Bravo Mumsnet for taking sun protection seriously, featuring the Outdoor Kids Sun Safety Code as their Guest Campaign, helping us raise awareness to thousands of parents.

Mumsnet is a website for parents in the UK. It hosts discussion forums where users share advice and information on parenting and many other topics. It has an Influencers’ network with over 10,000 bloggers, vloggers and social media influencers and reaches out to the heart of the parenting hub.

The Melanoma Fund is delighted that the Outdoor Kids Sun Safety Code has been selected as their guest campaign for July. With the school summer holidays almost upon us, working parents especially will be busy booking up summer activity camps, helping them find vital time to work as the long weeks, out of school, stretch out.

Sunburn risks

Whilst getting children playing outdoors all day is healthy, it is worth sparing a thought on the issue of sun protection. How do you know that your child will be using hats and reapplying sunscreen whilst out of your care, and how can you ensure they do not return home with sunburn? Does your provider have an effective sun protection policy in place and is it used?

With skin cancer rates rising rapidly, and childhood sunburn attributed to doubling the incidence of melanoma, the most dangerous form of skin cancer, in adulthood, this is a topic we all need to take seriously.

The Outdoor Kids Sun Safety Code, an initiative designed to create peace of mind for parents who take sun protection seriously. It support all those who work outdoors with children, helping ensure that their provision of sun protection is up-to-date and 100% effective.

Support

Campaign partners, the Youth Sport Trust, Association for Physical Education (AfPE), Child Protection in Sport Unit (NSPCC) and UK Coaching have worked with the Melanoma Fund, the charity behind the campaign, to ensure the advice is relevant to sport and outdoor activity.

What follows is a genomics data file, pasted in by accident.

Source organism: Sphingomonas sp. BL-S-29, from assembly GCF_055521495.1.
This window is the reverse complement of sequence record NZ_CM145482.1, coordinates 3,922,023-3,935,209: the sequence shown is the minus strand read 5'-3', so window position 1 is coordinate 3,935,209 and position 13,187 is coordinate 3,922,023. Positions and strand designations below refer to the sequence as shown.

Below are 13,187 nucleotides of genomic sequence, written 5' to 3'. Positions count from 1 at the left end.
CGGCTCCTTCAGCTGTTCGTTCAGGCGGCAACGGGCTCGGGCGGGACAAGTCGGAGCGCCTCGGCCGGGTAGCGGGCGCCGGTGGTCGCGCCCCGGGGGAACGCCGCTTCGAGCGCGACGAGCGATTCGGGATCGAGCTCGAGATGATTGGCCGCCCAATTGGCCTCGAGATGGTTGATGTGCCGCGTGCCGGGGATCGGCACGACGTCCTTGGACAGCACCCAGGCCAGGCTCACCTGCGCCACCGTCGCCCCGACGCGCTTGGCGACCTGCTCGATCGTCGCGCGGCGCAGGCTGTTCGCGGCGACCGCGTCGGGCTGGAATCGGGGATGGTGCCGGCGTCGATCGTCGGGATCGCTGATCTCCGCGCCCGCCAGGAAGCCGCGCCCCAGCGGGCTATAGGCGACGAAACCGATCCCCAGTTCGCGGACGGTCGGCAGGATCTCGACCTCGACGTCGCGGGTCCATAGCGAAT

Over 100 national governing bodies of sport and major outdoor organisations actively support the campaign, proving the UK is finally taking this vital form of safeguarding to heart. The resource offers professional guidelines, template policies, downloadable materials and an accreditation scheme to keep action consistent throughout summer.

The OK Code encourages all outdoor activity leaders to follow these five rules:

  1. PREPARE: Ensure that everyone arrives ready for a day in the sun
  2. PROTECT: With clothing, hats/sunglasses and sunscreen (SPF30+) reapplied at breaks
  3. SHADE: Avoid direct sunlight during lunch or whilst spectating others
  4. HYDRATE: Ensure water is always available
  5. LEAD BY EXAMPLE: Inspire children with your own actions

Julia Newton-Bishop, Professor of Dermatology at the University of Leeds says; “Children’s skin is more sensitive than adults and DNA damage can be caused by repeated overexposure to UV light. Although sun exposure is important for health – it is how we make vitamin D – sunburn increases our risk of skin cancer so ensure they’re protected, especially when out for prolonged periods, and educated on the risks by adults who lead by example.”

Share with your provider

If you are a parent, please ensure your child’s activity provider is signed up to the Outdoor Kids Sun Safety Code, and if you are an organisation or individual that works outdoors with children, sign up today at www.oksunsafetycode.com/signup. By being vigilant and working together we can blow the whistle on sunburn! Visit www.oksunsafetycode.com for further details.


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All4KidsUK - Sun-protecting children this summer

David Boxall

21 Jul 2019  |   Michelle Baker

All4KidsUK is of the UK’s leading activity directories and proud supporters of the Outdoor Kids Sun Safety Code.

With the school summer holidays almost upon us, parents will be busy booking their young ones into summer activity camps, from cricket, tennis, football to mountaineering, the choice is now expansive, helping them find the time to work, as the long weeks stretch out.

Whilst getting children playing outdoors all day is healthy, it is worth sparing a thought on the issue of sun protection. How do you know that your child will be using their hats and reapplying sunscreen whilst out of your care, and how can you ensure they do not return home with sunburn?

With skin cancer rates rising rapidly, and childhood sunburn attributed to doubling the incidence of melanoma, the most dangerous form of skin cancer, in adulthood, this is a topic we all need to take seriously.

The good news, is that help is at hand!

All4KidsUK now supports the Outdoor Kids Sun Safety Code, an initiative designed to support all those who work outdoors with children, helping ensure that their provision of sun protection is up-to-date and 100% effective.

Visit All4KidsUK